Boozy Plays: Twelfth Night, or What You Will

Happy Friday, Nerd Cactus friends! Welcome back to this month’s pre-Stratford marathon, which we have loving named Shakespeare-a-palooza. Today’s boozy pairing is fueled by William Shakespeare’s comedy, Twelfth Night, or What You Will. Can we take a moment to talk about Shakespeare’s subtitle on this one, real quick? Like, what kind of “meh” moment was he having when he decided to plug on “or What You Will”. It’s the ultimate shoulder shrug. You get the feeling he maybe wrote this one for the money. Somebody was breathing down Bill’s neck going “comedies sell better, Will. Give in to the demand, Will.” So Will basically subtitled the thing, “Whatever”. Amazing.

Anyway, I gave you a brief rundown of the lunacy that occurs within this play. It’s your average Elizabethan comedy, full off mistaken identities, crossdressing, and weddings. As I mentioned, I don’t think this one is particularly deep and it’s definitely not among my favorites. Of course, knowing Stratford, they’ll find some way to make me love it. But I will never love Orsino. He’s a bit much… He’s the one who’s got the most memorable line in the show – “if music be the food of love, play on” – but that doesn’t mean he’s worth remembering. Was that mean? Ah, well.

The best adaptation of Twelfth Night – and C and I agree on this – is She’s the Man. Yes, the Amanda Bynes movie. No shame. Like I said, Shakespeare didn’t exactly pull out the stops with this one so, yeah, it was the perfect fodder for a silly teen movie. In any case, if you’ve seen She’s the Man you pretty much have an overview of the love triangles and crossdressing plots which take place in Twelfth Night. Or What You Will. Or Whatever….

In many ways Olivia and Orsino are whiny-ass bitches prone to melodrama and maybe should just end up together, but Shakespeare decides to kind of level them out by pairing them off with Viola and Sebastian. If you’ve seen even five minutes of the Kenneth Branagh version, you know how freakin’ melodramatic they are. I mean, to be fair, it’s written that way, but Jeeeeeezuz could they be anymore over-the-top? Orsino’s forever lamenting and Olivia has sworn off men for seven years in response to her brother’s death. I mean, mourning is nice and all, but what? Let us leave behind these characters. I like them not.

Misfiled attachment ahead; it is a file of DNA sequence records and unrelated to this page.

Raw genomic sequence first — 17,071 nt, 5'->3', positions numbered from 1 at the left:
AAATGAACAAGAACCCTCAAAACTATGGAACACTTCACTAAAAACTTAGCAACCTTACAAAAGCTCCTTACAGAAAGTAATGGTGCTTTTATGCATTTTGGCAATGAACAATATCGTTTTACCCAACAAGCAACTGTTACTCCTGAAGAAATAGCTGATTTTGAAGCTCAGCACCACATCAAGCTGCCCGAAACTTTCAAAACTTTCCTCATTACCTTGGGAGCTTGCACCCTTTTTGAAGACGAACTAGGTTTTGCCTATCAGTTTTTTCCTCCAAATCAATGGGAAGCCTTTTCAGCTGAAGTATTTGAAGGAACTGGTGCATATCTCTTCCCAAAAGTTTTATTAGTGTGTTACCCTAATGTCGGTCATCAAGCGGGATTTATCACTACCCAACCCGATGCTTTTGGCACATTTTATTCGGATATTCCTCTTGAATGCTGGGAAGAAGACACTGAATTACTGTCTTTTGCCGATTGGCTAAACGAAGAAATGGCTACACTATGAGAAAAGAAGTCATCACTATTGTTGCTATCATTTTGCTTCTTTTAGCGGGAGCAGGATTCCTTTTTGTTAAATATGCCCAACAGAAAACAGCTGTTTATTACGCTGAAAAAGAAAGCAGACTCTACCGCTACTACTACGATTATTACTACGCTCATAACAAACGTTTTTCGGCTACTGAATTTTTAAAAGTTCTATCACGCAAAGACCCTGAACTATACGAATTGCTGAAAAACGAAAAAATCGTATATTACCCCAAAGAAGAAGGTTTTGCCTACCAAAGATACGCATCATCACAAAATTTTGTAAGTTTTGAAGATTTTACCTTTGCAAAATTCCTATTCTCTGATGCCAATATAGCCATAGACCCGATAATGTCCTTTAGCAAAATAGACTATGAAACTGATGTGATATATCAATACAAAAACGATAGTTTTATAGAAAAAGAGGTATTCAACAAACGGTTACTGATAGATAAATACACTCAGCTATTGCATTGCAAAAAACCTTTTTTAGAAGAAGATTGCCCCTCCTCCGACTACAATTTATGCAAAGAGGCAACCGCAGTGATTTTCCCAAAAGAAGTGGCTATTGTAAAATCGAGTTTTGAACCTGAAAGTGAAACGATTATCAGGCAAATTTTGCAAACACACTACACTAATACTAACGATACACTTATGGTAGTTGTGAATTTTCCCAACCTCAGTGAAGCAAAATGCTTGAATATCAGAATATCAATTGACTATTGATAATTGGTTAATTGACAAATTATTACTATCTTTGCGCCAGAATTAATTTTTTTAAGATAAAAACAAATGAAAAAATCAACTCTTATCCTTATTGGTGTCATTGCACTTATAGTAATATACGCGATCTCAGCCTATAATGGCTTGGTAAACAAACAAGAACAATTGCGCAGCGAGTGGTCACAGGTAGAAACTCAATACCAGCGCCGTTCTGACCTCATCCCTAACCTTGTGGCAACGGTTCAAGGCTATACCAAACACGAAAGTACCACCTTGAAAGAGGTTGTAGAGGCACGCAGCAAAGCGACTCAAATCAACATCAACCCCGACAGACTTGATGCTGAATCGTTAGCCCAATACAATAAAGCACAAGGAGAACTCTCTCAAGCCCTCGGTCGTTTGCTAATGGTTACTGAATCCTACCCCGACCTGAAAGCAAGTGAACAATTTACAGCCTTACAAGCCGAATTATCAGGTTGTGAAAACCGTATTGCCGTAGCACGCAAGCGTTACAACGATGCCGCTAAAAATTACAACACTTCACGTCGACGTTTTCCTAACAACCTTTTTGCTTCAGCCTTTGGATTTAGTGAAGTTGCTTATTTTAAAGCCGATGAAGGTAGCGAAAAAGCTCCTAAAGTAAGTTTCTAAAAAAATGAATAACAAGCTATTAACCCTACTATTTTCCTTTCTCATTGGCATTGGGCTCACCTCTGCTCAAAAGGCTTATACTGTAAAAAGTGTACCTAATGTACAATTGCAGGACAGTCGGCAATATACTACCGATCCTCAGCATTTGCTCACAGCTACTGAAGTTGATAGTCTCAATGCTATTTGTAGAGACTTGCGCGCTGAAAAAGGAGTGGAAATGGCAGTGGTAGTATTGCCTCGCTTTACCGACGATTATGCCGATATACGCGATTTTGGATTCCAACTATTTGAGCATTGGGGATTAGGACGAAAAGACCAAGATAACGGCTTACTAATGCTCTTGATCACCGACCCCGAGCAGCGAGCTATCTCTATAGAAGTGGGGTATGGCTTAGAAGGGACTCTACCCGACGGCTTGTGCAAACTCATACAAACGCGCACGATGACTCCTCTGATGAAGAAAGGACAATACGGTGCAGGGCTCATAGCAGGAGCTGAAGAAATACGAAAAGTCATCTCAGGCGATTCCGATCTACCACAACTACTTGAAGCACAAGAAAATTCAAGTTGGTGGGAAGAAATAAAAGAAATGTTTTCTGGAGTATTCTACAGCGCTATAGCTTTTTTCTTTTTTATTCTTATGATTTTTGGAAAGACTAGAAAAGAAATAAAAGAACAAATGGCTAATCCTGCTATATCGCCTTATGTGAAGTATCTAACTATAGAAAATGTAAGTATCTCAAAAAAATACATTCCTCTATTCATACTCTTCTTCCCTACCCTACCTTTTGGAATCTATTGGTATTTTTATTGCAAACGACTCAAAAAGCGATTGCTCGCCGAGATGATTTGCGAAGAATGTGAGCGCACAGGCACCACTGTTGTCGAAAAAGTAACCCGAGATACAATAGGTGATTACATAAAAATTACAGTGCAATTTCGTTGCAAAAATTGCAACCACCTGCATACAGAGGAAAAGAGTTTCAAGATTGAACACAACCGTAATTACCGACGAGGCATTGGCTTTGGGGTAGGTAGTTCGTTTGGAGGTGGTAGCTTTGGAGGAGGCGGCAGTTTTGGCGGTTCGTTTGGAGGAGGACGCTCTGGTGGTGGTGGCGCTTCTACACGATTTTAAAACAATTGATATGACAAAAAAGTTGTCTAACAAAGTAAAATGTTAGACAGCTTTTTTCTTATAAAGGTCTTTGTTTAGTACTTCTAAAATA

Viola’s story is a lot more fun because she’s a shipwreck survivor and dresses as a boy so she can make it on her own as a servant to Duke Orsino. She also acts as a go-between for Orsino and Olivia which, of course, leads to Olivia falling for her (as you may have guessed). Now, Viola has her fair share of drama too and, sadly, falls for Orsino’s terrible poetry, but she’s a more interesting character to follow and get invested in.

That being said, the pairing today is completely Viola-centric. It’s Viola’s Salty Dog, as recommended by Caroline Bicks, PhD and Michelle Ephraim, PhD: authors of Shakespeare, Not Stirred. The recipe is as follows:

Lime wedge

5 thyme sprigs

Juice of 1/2 a lime

2 tablespoons maple syrup

2 ounces ruby-red grapefruit juice

2 ounces gin

Fine sea salt

Rim your glass with the lime wedge and dip it into the sea salt. Muddle 3 thyme sprigs, lime juice, and maple syrup. Fill the glass with ice and pour in grapefruit juice and gin. Garnish with remaining thyme. Enjoy!

I’ll see you salty dogs on Sunday! Happy drinking!

-A

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